So here I am once again on the 24th floor of the Renaissance Capital Hotel drinking a bowl of white wine and cleaning out the hotel’s shortbread cookie supply. (My Lovely Wife will appreciate the “bowl” reference.) I’m on my way back to visit said Lovely Wife and I’m taking an extra day in Beijing to see the Forbidden City one more time. My prior visits have followed the typical tourist trot – enter via the south gate on Jianguomenlu and walk straight through to the far end. It’s the path through all that’s grand and inspiring and if you’re only going there once, it’s the way to go. But there is an entire second universe on the left and right sides, formerly home to officials and eunuchs and workers that I’ve never seen. And that’s my goal. But first things first.

My plane left Dalian about an hour late due to “air traffic congestion.” Every time I hear them say “congestion” I think of that bee in the Nasonex commercial. Except I think that he’s supposed to sound like Fernando Lamas who is about as far from Chinese as one can get. Nonetheless we were delayed in getting off the ground but all my time was made up by the lack of traffic and a taxi driver that actually knew the quick route to the hotel without me telling him how to go. This, my friends is a major step in the right direction.

After a dinner of deep fried chicken legs, spring rolls, cheddar cheese and watermelon I headed out to the Silk Market to see if I could secure some pearls for a friend who was coming very late to the Terry B. Buy Things in China Program. Normally the answer would have been “no”, because pearl buying has been a Shanghai thing. But I was up for the challenge for no reason other than the fact that this was probably the last opportunity I will have to haggle over $7. On the street the temperature was mild but the humidity was high and I could sense the wilt factor in every walking commuter I passed.

Xin Shui as it’s known here is a multi-storied affair that boasts all the counterfeit items available in the known world. The parking lot out front was full of big tourist buses disgorging hordes of Germans dutifully following their Chinese tour guide who, de rigueur, was carrying a flag so that they would not get lost. I have to say that I am quite a snob when it comes to tourists here – I amp up my swagger and I put a wry smile on my face and I walk right through their lines.

When you go to Xin Shui with a purpose in mind it’s easy – the stall vendors pretty much can sense if you’re interested in their hip-hugger jeans or North Face tech vests and if you’re not, they smile when they make their half-hearted attempts to lure you into their tiny shops. Tonight was like that, and they had plenty of other foreigners to lure so I passed by pretty much unscathed.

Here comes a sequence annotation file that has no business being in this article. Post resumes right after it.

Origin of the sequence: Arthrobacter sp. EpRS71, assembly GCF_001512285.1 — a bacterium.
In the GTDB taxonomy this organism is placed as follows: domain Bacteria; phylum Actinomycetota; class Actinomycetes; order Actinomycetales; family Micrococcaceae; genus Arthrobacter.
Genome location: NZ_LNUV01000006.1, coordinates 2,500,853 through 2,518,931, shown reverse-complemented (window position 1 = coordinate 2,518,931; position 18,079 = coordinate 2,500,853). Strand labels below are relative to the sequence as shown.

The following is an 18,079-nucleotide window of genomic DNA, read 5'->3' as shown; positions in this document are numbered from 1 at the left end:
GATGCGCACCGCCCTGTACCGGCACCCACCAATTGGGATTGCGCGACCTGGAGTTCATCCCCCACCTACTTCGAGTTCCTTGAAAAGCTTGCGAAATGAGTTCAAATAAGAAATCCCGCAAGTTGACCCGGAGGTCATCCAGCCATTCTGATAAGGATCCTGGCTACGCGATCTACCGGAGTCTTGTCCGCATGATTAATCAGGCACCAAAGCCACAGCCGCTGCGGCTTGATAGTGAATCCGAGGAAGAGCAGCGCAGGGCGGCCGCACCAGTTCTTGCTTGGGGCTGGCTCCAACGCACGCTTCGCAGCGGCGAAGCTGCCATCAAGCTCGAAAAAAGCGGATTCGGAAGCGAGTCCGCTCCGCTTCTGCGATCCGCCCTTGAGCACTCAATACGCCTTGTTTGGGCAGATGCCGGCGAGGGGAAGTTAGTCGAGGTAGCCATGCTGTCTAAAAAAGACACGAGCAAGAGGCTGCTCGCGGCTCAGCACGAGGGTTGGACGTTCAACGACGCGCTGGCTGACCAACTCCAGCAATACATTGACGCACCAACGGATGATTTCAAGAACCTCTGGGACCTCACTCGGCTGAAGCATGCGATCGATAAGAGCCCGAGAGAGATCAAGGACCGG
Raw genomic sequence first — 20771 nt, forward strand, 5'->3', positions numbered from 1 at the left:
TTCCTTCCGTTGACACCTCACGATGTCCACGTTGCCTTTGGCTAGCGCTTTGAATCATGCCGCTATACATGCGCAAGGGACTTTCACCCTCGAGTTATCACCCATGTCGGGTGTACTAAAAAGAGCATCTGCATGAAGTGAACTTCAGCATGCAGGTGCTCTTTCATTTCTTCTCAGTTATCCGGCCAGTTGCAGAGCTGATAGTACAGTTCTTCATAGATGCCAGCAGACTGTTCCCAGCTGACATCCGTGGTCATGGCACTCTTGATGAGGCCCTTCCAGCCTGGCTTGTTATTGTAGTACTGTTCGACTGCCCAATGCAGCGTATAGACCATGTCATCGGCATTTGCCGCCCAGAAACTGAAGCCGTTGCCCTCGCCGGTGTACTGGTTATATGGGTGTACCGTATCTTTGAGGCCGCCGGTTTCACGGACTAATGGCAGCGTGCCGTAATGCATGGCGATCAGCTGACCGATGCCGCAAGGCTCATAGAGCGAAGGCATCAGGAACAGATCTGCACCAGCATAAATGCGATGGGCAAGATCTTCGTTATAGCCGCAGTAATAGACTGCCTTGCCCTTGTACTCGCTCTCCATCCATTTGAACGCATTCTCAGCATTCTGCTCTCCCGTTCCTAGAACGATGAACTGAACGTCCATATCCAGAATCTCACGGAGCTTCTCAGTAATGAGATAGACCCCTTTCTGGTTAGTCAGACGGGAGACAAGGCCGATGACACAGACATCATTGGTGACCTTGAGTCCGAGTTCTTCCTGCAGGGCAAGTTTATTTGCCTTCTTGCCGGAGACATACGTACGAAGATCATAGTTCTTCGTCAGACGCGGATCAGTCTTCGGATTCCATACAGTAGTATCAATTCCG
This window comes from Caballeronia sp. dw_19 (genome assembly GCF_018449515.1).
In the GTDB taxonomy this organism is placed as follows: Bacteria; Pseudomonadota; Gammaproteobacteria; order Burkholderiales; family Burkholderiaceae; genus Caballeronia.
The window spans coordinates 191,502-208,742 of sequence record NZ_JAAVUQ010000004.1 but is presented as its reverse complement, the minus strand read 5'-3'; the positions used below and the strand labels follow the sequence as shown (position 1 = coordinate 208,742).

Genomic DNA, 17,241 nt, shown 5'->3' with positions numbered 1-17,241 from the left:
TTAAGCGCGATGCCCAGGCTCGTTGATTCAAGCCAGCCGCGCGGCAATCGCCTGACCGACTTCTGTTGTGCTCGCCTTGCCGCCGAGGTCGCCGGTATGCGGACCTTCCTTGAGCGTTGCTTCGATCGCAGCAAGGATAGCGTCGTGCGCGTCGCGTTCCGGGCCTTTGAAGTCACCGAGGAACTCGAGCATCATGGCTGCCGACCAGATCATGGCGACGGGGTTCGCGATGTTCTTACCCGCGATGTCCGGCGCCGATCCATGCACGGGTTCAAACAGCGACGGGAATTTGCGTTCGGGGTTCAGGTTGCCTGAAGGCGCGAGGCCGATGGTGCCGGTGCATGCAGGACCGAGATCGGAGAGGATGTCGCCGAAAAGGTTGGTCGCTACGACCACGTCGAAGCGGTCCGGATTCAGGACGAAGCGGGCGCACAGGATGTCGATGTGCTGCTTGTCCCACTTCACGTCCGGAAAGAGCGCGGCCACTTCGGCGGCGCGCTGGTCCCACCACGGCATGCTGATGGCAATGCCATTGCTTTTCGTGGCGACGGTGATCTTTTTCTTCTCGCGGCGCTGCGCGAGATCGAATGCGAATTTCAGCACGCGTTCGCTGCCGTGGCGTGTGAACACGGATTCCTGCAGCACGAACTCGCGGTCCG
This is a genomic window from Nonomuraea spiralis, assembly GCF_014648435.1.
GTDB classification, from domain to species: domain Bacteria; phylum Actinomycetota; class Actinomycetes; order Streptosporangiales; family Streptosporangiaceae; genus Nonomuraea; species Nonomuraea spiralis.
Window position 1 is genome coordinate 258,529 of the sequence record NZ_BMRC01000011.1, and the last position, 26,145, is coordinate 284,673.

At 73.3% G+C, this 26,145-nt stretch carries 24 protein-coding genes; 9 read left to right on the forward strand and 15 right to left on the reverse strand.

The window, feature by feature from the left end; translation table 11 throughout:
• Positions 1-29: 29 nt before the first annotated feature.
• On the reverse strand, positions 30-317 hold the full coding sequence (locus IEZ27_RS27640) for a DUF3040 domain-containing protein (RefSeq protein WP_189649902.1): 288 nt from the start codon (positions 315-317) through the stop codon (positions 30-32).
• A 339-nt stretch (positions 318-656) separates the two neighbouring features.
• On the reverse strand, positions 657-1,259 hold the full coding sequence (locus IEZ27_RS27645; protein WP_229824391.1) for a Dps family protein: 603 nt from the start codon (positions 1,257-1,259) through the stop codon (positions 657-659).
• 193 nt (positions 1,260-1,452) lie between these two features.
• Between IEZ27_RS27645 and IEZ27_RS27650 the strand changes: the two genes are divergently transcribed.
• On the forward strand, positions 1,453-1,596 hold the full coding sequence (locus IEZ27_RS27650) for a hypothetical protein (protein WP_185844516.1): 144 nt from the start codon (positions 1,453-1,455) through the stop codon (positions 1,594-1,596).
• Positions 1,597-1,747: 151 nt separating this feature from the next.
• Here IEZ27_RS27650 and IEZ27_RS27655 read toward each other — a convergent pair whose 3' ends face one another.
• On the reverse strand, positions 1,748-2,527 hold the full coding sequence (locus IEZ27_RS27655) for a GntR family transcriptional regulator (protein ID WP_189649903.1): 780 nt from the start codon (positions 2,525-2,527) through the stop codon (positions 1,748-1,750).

Pearl buying is a pretty simple affair because the sellers are controlled by the Pearl Cartel. You’re going to get the same price no matter where you go so you decide by chatting with the girls and picking the friendliest and ideally the prettiest. Moderate English skills are also a consideration. Tonight I picked Miss Shelly and we haggled for a bit until she pulled out the “most lustrous top quality” strands from under her work stand as a ploy to close the deal. We went back and forth for a bit longer and finally settled on the very price I had in mind when I left the hotel. It’s nice when that happens even though I’m sure I’m still paying too much. As a haggler, I refuse to be a rude skinflint but I will not settle until I get some consideration. We agreed and she called over some young man to help her with the re-stringing. Watching them do this is ever so much fun – their hands move like a blur, threading and tying a knot between each pearl. The tradition is rich – they offer you a bottle of water, you sit on their stool, they string and you chat in Chinese. For me it’s worth the effort for the post haggling glow.

We settled up and I said goodbye after exchanging business cards. She asked me to bring my friends back and I said I would. I went off in search of one last knock-off watch and ended up bargaining with “Coco”, a cute young girl from the province up north of Dalian. We had a nice go-around in our mutual languages and at one point I had her so confused that she complimented me on my English. She looked mildly stunned when I told her that I should be able to speak English, being an American and all. Our bargaining took a long time with constant rises in my offer and declines in her request until we agreed on a number right in the middle.

The long walk back to the hotel rarely changes much but it’s quite beautiful at night with small neighborhood shops sitting at the feet of brightly lit, towering skyscrapers – both sides of Beijing in only a mile of walking. I love it, and as I walked and stopped to take some photographs I realized that very soon I would no longer be a city rat; my evening walks would change to include my dog, my wife, the Milky Way and the occasional Owl. I will admit that I’ll miss these hot and damp city streets and the pulse of life that is so powerful, but given the choice – I can’t wait for the other option. It’s time to go home and see the stars.